Good Friday 2010
On this day, the only day of the year that the Church does not celebrate Mass, we gather to meditate on the passion and death of Our Lord. We gather in the afternoon, at the time when Jesus hung on the cross and suffered the most painful and humiliating form of punishment used by the Roman authorities at that time. In fact, the Romans used crucifixion only for the most serious of crimes.
Our Lord suffered the excruciating pain of having His hands and feet nailed to the cross. As we heard in the Gospel of the Passion, Jesus was stripped of His garments so He hung naked on the cross, a public humiliation. And the soldiers cast lots for His tunic.
We contemplate Jesus with His arms extended on the cross. He was immobilized. His body had no means of coping with the heat or cold. Insects swirled around him and landed on him. He was parched with thirst. As the three hours progressed, his agony grew. It became more and more difficult for him to breathe. Often those crucified would die of asphyxiation.
But despite this most painful and humiliating way to die, Jesus on the cross never lost His freedom or true dignity. He hung on the cross courageously, intent on fulfilling the mission His Father entrusted to Him, the mission of redemption. He freely embraced in His human will the Father’s will, His Father’s love for us. On the cross, He trusted in His Father. He endured the insults and calumnies of His persecutors. And, most remarkably, He forgave them. He never stopped exercising His ministry of mercy. In Saint Luke’s account of the Passion, which we heard on Palm Sunday, we read that in the midst of such unjust torture, Jesus hanging on the cross prayed: “Father, forgive them; for they know not what they do.” On the cross, Jesus is our teacher. He teaches us by his example what He had earlier taught in words to the disciples: “Love your enemies, do good to those who hate you, bless those who curse you, pray for those who abuse you” (Luke 6:27-28). Have you ever wondered what the world would be like if we Christians really obeyed those words? Two of the spiritual works of mercy are precisely these: forgiving and bearing wrongs patiently.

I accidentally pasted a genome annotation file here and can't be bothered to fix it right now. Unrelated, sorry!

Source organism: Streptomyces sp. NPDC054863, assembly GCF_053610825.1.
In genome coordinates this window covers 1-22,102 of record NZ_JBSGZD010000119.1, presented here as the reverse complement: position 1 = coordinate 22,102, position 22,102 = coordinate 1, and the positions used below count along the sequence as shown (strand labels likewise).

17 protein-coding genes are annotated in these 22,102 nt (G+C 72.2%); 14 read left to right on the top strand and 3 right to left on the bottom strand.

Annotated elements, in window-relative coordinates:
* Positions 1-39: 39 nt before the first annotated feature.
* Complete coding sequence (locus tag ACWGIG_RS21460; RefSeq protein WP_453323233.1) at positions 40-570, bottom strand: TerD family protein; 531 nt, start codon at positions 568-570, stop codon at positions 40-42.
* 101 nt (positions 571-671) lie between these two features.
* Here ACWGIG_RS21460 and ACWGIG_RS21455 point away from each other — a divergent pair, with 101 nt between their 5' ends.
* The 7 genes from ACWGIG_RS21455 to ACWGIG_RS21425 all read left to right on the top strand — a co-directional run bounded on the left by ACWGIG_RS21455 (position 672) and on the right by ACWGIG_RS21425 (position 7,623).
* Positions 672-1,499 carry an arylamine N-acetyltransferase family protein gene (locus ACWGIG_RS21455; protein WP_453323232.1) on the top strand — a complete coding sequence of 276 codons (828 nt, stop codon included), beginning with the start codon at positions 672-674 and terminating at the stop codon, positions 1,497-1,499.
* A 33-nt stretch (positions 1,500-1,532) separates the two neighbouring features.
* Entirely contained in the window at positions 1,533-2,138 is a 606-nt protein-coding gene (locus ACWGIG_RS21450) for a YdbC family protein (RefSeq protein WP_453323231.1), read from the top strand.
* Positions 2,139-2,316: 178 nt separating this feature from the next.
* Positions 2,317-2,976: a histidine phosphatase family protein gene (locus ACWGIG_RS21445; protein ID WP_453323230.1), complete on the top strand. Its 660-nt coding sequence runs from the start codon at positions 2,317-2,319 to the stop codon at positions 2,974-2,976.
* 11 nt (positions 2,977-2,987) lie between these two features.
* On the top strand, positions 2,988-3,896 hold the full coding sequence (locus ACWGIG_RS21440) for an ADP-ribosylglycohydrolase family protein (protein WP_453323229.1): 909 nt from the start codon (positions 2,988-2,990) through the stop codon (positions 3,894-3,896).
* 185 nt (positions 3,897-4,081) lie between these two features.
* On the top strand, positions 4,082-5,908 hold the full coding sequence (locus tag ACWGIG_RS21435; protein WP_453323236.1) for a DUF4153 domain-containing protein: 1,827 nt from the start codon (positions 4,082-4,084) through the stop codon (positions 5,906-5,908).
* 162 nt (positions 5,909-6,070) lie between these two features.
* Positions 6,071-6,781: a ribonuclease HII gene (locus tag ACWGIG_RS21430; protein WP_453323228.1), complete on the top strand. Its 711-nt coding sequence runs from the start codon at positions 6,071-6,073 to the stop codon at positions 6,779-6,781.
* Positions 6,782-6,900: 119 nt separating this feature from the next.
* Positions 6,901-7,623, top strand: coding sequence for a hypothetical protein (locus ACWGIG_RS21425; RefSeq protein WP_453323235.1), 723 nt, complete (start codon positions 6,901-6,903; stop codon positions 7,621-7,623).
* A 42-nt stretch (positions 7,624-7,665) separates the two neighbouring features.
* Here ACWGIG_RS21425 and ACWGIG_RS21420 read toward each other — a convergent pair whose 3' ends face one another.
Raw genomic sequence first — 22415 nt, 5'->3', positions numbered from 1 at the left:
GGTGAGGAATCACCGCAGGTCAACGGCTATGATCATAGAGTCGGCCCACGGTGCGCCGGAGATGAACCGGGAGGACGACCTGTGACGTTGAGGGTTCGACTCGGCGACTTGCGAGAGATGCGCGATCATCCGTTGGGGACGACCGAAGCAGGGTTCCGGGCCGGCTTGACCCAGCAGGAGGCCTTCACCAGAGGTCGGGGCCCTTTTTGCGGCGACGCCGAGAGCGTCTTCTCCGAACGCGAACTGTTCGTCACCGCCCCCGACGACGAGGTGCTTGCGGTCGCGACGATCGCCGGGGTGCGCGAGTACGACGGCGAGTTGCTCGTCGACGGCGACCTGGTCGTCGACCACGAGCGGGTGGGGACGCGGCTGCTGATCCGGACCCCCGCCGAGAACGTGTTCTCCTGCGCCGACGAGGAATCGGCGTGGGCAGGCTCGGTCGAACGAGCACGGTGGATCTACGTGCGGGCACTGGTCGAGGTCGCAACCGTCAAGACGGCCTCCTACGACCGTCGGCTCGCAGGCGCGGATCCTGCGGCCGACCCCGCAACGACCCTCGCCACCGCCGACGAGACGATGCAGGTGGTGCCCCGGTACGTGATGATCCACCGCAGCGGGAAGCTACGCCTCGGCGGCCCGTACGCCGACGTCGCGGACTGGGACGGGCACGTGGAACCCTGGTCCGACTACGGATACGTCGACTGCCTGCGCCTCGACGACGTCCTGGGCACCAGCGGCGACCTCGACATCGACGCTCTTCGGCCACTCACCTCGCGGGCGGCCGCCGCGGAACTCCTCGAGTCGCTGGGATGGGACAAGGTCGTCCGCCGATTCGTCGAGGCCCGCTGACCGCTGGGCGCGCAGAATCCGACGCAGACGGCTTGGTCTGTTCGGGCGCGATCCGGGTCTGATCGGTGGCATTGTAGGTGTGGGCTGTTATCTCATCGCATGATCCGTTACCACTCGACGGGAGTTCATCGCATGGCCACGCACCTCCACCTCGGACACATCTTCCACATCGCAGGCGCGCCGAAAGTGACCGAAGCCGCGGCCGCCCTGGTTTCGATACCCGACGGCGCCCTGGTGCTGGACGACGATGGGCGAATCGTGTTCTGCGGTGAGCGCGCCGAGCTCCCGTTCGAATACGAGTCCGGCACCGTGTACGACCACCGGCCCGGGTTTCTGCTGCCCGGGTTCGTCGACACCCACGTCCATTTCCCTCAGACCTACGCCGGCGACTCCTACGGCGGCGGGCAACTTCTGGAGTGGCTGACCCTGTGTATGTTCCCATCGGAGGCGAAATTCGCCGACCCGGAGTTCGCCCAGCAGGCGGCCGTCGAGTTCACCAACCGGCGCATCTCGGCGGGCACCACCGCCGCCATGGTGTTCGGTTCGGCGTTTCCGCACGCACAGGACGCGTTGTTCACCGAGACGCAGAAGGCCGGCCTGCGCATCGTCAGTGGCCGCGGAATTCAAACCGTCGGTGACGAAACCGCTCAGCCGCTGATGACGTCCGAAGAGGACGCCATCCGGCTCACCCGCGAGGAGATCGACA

Today, Good Friday, we also contemplate the pain and suffering of Mary standing near the cross of her son. Perhaps mothers who have experienced the death of a son or daughter know this pain of our Blessed Mother more than anyone. Imagine Mary’s pain as she watched her son suffer this most horrible of deaths. She could only be there with Him – helpless, unable to help him or comfort him. She would only be able to receive his body in her loving arms after He died and was taken down from the cross. The prophecy of Simeon at the Presentation of the Child Jesus in the temple was fulfilled on Good Friday. Simeon had told Mary: “A sword will pierce through your own soul.”
On the cross, Jesus entrusted Saint John and all of us, indeed all Christians, to Mary and her maternal care when He said: “Woman, behold your son.” We can always turn to her, especially in times of pain and sorrow. Our Lady of Sorrows was there at the foot of the cross and she is with us in all the sorrows of our life. She is our spiritual mother, a beautiful gift to us from Jesus on the cross. John took Mary into his home. I hope we all do the same.
According to Saint John, Jesus’ last words before handing over his spirit were: “It is finished.” What was finished? His mission! He had accomplished the Father’s will. He accomplished our redemption. He loved us to the end. And that love revealed so dramatically in the crucifixion has brought the greatest blessing to humanity: reconciliation with God, salvation, redemption. The truth of this victory of love would become evident on the third day when Jesus rose from the dead.
In this Good Friday service, we will venerate the cross of our Lord. That veneration is not an empty gesture. It is a sign of our love for Jesus who suffered and died for us. Jesus said from the cross “I thirst.” He still thirsts. He thirsts for our love!